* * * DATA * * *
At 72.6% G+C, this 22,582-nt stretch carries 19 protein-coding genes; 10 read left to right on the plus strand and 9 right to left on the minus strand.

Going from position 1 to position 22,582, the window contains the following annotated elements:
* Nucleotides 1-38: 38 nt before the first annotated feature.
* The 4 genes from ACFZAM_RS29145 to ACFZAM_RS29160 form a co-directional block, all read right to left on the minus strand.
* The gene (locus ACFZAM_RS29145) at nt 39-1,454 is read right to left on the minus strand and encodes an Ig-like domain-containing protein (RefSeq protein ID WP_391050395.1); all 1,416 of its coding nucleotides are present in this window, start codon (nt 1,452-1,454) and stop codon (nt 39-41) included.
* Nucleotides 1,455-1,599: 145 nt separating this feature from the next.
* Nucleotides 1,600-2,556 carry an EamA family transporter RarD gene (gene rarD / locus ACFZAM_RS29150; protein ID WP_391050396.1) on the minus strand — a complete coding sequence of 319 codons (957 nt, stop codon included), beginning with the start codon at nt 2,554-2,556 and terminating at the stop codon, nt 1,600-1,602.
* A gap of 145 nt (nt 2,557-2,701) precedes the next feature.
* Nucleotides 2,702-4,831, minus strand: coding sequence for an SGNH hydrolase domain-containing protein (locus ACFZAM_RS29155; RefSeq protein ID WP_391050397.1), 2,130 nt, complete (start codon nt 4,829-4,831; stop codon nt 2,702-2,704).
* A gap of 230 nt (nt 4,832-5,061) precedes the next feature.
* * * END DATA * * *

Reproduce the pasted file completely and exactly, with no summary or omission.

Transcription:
At 72.6% G+C, this 22,582-nt stretch carries 19 protein-coding genes; 10 read left to right on the plus strand and 9 right to left on the minus strand.

Going from position 1 to position 22,582, the window contains the following annotated elements:
* Nucleotides 1-38: 38 nt before the first annotated feature.
* The 4 genes from ACFZAM_RS29145 to ACFZAM_RS29160 form a co-directional block, all read right to left on the minus strand.
* The gene (locus ACFZAM_RS29145) at nt 39-1,454 is read right to left on the minus strand and encodes an Ig-like domain-containing protein (RefSeq protein ID WP_391050395.1); all 1,416 of its coding nucleotides are present in this window, start codon (nt 1,452-1,454) and stop codon (nt 39-41) included.
* Nucleotides 1,455-1,599: 145 nt separating this feature from the next.
* Nucleotides 1,600-2,556 carry an EamA family transporter RarD gene (gene rarD / locus ACFZAM_RS29150; protein ID WP_391050396.1) on the minus strand — a complete coding sequence of 319 codons (957 nt, stop codon included), beginning with the start codon at nt 2,554-2,556 and terminating at the stop codon, nt 1,600-1,602.
* A gap of 145 nt (nt 2,557-2,701) precedes the next feature.
* Nucleotides 2,702-4,831, minus strand: coding sequence for an SGNH hydrolase domain-containing protein (locus ACFZAM_RS29155; RefSeq protein ID WP_391050397.1), 2,130 nt, complete (start codon nt 4,829-4,831; stop codon nt 2,702-2,704).
* A gap of 230 nt (nt 4,832-5,061) precedes the next feature.